Every year, Red Bull Amaphiko selects aspiring social entrepreneurs and helps them incubate their ideas. The programme has been replicated in 15 countries. Grethe Kemp speaks to Portia Mavhungu, who’s invented a device that allows those in wheelchairs to use the toilet without having to be lifted from their chair.
You might not think about it as an able-bodied person, but the simple task of using the toilet can become a hellish ordeal if you're confined to a wheelchair.
A Pretoria-based social entrepreneur is set on changing that. Thirty-year-old Portia Mavhungu is the inventor of Para Tube, a wheelchair device that allows a person with disabilities to use the toilet without having to be lifted out of their chair.
Mavhungu came up with the idea after being confined to a wheelchair for a while after an accident.
“In 2011, I had an accident where I broke my pelvis,” she tells #Trending. “I was in the hospital for several weeks and in a wheelchair for the rest of the year. I fell into a depression over the loss of my independence. I needed my mother to lift me every time I needed to use the toilet.
“I was in this situation for only a short time and thought about how hard it would be for those who experience this their whole lives.”
It was then that she thought about developing something that would empower people to use the toilet without any help.
With the Para Tube, the user pulls the centre part of the seat forward with a handle, and the middle seat flips up in the shape of a toilet. The user then defecates or urinates into a biodegradable bag in the opening. The bag locks in any smell and can then be disposed of in a similar way to a nappy.
This invention is the first of its kind. Its efficiency and use of material offer greater comfort and ease than anything else available on the market.
“The commode, which is our competitor, uses a bucket system. The commode seat is hard and people start sweating and develop sores, and their backs are hurt,” says Mavhungu.
“With us, the seating is breathable material. It has PVC in the centre, so you’re able to wipe it. The seat is waterproof and the height of the seat protects the user’s lumbar spine.”
The device will also be a great help in hospitals.
“We have a shortage of nurses in South Africa,” says Mavhungu. “When you’re in a hospital, you have to wait for a nurse to lift you and place a steel bedpan underneath you.
“I remember being in hospital with a broken pelvis and being taken off morphine. The nurses would put a bedpan underneath me and leave me, and I would just be shaking and in pain and waiting for the nurse to come back to take me off the bedpan.”
Mavhungu says she didn’t decide to become an inventor, but always knew she wanted to help people. She was working for OUTsurance when her mother died from cancer in 2017.
She decided that she no longer wanted to work for a company, and left her job to focus on developing the Para Tube.
Together with her partner, Darushna Chellan, she secured funding from the Technology Innovation Agency, which allowed them to further develop the product under their newly formed company, PRD Logical Solutions.
They are waiting for approval for the Para Tube from the Board of Ethics and the SA Bureau of Standards.
“In the meantime, we are busy with our patents. Our manufacturers have made 20 seats this week and a thousand sanitary bags,” says Mavhungu.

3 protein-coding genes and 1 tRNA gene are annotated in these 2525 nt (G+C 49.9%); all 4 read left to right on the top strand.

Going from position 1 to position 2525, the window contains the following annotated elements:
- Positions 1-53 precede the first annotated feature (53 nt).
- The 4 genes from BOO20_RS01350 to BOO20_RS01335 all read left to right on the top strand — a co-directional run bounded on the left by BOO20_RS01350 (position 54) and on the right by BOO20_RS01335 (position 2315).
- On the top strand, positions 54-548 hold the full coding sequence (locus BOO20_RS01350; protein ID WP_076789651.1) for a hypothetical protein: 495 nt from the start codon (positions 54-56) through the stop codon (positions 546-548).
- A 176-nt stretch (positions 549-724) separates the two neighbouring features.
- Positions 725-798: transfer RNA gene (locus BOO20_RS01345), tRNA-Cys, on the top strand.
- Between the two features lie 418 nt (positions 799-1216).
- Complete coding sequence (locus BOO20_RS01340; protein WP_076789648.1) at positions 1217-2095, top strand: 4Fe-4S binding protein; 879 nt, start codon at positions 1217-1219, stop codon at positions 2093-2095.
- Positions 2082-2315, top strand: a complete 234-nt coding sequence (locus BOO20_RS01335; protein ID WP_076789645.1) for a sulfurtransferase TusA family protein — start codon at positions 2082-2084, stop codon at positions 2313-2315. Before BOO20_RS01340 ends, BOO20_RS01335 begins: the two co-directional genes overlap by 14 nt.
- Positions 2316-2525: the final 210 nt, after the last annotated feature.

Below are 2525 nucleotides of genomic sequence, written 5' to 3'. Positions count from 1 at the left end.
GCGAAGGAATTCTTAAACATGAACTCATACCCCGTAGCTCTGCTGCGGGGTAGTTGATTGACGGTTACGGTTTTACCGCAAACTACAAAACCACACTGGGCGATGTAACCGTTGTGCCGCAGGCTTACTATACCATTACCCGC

PRD Logical Solutions employs 10 people. It won the medical category at the Gauteng Accelerator Programme awards in 2017, which earned them R500 000 in prize money, along with incubation and mentoring services.
Mavhungu was selected to take part in a business development programme sponsored by the Swiss SA Joint Research Programme. She travelled to Switzerland to present her ideas.
“What drives me is the passion. I know I’ve succeeded when someone has used the device and it’s helped them,” she says.
What is Amaphiko?
Since 2014, the Amaphiko programme has been run in 15 countries, including Brazil and the US.
A new programme is planned for Bradford in the UK next year. During #Trending’s visit there last week, global project leader Ian Calvert said the aim of the programme was to “put the entrepreneurs back together”.
“Amaphiko focuses a lot on the personal development of the entrepreneurs,” Calvert said.
The academy was hosted by Music House KZN and the 1860 Heritage Centre, with the space set up for a week of talks, workshops, one-on-one sessions, presentations and mentorship.
“We bring in experts to make sure that their business models and impact measurements are sound. In this space, you won’t unlock funding and revenue unless you have a clear plan,” said Calvert.
Some of the mentors were storyteller and author Gcina Mhlophe; Saray Khumalo, the first black woman to summit Mount Everest; entrepreneur DJ Zinhle; the chief executive of Wonderbag, Sarah Collins; and founder and chief executive of Overcoming Racism, Matthew Kincaid. Amaphiko also focuses on storytelling as it believes social entrepreneurs can drive their brands with relatable and powerful stories.
“Red Bull is a brand that’s made itself famous through telling amazing stories. The idea was that, if we can create amazing content that originally made break dancing or skateboarding cool, why can’t we do that with social entrepreneurs?” asked Calvert.
“If we give them profiles and exposure on our channels and through external media, we can do that. We want to inspire a new generation.”
This year’s social entrepreneurs have innovations ranging from street lights that offer Wi-Fi, using nicotine-free tobacco to create renewable energy, maths and science educational programmes, and a programme that employs recovering drug addicts to make stoves and geysers.
The academy culminated in the Red Bull Amaphiko Festival, with Nasty C as one of the performers.